In discussions about climate change and our deteriorating environment, it’s often said that cities – not international organizations, nations or states – are best positioned to put us on a more sustainable path. Indeed, American cities have already laid the groundwork for the pathway to a national green economy.
Cities are crucial to the challenges we face. Ecological and sustainable cities are places where local leaders, public officials and residents recognize the growing need to protect and improve the quality of the biophysical environment and are willing to act. Cities are increasingly looking for new ways of doing business that place city government squarely in the middle of proactive efforts to promote, guide and manage growth in order to carefully improve energy efficiency, the environment and the long-term quality of life for residents. In many cities, the idea that any development is good development is rapidly being replaced by the idea that development must respect and, when possible, benefit the environment.
It hasn’t been easy for them. Practically every city in the United States faces serious social and economic problems, including loss of population and associated loss of tax revenues, the loss of manufacturing jobs and industries, increasing demands to provide services for diverse groups of people, and meeting new demands for first responses in homeland security. Cities that want to build their own local green economies, even where they promise to save money over the long term, find that in the current economic environment they cannot free up the resources to make even the most modest investments in green infrastructure.
Still, many are stepping up. The Our Green Cities ranking for 2012, exclusive to this edition of Corporate Knights, shows that compared to 2011, several cities continue to make solid progress toward becoming more sustainable.
The annual ranking, first published in 2010, is based on the number of municipal policies and programs adopted and implemented by cities as they work toward saving energy, protecting and improving their biophysical environments, promoting green economic development, and enhancing their overall quality of life. Unlike other city-sustainability rankings, this ranking focuses on the effort cities are making rather than on their results, which could take years to achieve. In other words, this ranking is aspirational in nature. When cities adopt and implement new policies and programs that are designed to achieve greater sustainability, they are making an effort to take sustainability seriously.
Cities typically do not make huge programmatic changes from one year to the next, and this is especially true when their budgets are strained by declining revenue growth. Yet when we compare this year’s rankings to those of last year, some cities stand out as making impressive progress. A number of cities fell slightly, but only because other cities moved ahead of them. In terms of the actual numbers of programs, the vast majority of cities remained the same.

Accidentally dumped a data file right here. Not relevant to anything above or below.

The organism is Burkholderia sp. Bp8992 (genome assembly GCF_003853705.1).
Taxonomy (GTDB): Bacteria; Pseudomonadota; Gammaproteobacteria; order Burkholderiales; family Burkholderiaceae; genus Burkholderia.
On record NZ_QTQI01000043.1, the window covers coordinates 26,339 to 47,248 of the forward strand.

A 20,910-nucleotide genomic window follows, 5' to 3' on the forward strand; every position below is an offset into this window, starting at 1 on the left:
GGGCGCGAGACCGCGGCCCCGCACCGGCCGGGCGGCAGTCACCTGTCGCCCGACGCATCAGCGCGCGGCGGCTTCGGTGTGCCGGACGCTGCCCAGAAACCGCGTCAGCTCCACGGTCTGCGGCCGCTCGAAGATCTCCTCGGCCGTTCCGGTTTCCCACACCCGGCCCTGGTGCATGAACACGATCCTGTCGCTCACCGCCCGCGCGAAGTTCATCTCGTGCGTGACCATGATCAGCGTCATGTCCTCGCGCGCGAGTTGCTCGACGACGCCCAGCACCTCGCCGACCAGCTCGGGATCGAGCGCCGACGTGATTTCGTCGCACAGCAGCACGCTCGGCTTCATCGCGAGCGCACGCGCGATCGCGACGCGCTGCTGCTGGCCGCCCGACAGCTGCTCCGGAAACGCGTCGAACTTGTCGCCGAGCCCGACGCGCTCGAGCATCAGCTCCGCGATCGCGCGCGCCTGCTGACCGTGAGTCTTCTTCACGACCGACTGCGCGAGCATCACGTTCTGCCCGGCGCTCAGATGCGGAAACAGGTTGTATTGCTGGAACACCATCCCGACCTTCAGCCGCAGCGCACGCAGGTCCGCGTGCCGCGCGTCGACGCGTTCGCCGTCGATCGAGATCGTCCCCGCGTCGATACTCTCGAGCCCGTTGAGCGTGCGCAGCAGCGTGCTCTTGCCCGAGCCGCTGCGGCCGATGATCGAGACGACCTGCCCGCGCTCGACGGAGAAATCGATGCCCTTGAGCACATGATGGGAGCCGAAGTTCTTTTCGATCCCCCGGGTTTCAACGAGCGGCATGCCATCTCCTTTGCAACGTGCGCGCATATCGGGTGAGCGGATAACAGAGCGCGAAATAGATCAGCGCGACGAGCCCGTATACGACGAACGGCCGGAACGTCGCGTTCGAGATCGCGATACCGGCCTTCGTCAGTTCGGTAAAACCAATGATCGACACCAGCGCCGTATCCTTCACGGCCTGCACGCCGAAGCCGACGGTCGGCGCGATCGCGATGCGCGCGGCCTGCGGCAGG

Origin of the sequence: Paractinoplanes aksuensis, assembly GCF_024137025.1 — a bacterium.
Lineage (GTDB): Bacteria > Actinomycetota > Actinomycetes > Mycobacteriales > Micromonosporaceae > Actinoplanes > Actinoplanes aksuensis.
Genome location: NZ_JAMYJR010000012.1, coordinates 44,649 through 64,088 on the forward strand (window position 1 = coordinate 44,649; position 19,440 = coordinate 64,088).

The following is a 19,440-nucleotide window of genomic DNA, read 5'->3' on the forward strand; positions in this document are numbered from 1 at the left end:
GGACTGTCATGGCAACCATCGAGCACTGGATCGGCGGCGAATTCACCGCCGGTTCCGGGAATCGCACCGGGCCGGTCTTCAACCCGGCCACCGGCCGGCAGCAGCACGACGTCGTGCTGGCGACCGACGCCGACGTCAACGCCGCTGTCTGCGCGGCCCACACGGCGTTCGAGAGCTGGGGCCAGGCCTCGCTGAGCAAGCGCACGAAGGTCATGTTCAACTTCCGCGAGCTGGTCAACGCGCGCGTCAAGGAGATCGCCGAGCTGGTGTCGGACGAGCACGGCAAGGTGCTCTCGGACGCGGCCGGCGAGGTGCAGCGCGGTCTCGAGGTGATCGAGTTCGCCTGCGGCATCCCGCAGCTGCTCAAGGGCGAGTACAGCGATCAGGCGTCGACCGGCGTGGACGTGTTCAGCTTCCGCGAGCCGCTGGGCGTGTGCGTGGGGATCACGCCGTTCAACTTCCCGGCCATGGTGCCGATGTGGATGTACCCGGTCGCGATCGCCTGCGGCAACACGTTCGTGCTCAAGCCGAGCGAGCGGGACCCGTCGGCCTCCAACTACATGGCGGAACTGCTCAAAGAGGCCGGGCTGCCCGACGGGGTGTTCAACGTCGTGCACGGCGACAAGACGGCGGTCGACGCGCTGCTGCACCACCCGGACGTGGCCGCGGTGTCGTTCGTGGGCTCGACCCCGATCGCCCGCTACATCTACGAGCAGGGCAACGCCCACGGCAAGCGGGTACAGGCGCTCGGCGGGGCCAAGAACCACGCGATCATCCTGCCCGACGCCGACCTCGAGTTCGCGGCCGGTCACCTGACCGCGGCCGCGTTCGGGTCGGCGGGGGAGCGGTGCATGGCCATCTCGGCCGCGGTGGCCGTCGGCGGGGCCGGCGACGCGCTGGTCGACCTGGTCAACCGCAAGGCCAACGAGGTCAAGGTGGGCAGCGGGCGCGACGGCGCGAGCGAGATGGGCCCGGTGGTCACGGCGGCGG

The cities that have exhibited the most change are those that fell in the middle of the 2011 rankings or below. Three Texas cities are featured among the seven that have improved the most. Fort Worth, Dallas and El Paso have all continued to make strides, with Fort Worth now having caught up to its neighbor, Dallas, in terms of the number of programs it has adopted. By implementing five new programs, including the creation of its impressive multi-agency Sustainability Task Force, and developing programs to make city operations more sustainable, Fort Worth is now ranked 17th, moving up from its previous position of 33. With ambitious new efforts on green building, energy efficiency, alternatively fueled city vehicle fleet, a bicycle ridership program, and rainwater harvesting and wastewater reuse, Fort Worth now seems to have caught up to other Texas cities in terms of how seriously it takes sustainability.
Charlotte, N.C., is also on the list of changers. Charlotte has made so much progress that it’s on the verge of joining some of the most impressive city sustainability efforts in the U.S. With new energy efficiency grant and training programs, the issuance of its most recent Environmental Review Manual 2010-2015, and the creation of a new “pedestrian overlay zoning district” to promote pedestrian-friendly building, design and development, Charlotte now has some 32 programs and policies promoting sustainability. With a new initiative to fulfil the next phase of its Centers, Corridors and Wedges Growth Framework zoning revisions, which is about to get under way and is not reflected in the 2012 rankings, Charlotte is poised to make even greater progress in the years to come.
Oklahoma City’s ranking fell to 50 from 48 even though the number of its sustainability-related programs remained the same at 18. Recent events there suggest that the city’s number of programs might decline as well. Oklahoma City has experienced some organized political “pushback” on its sustainability initiatives, and the city has elected not to renew its membership in one of the leading international organizations providing technical assistance, ICLEI – Local Governments for Sustainability. This may well affect the city’s climate mitigation and other efforts in the future.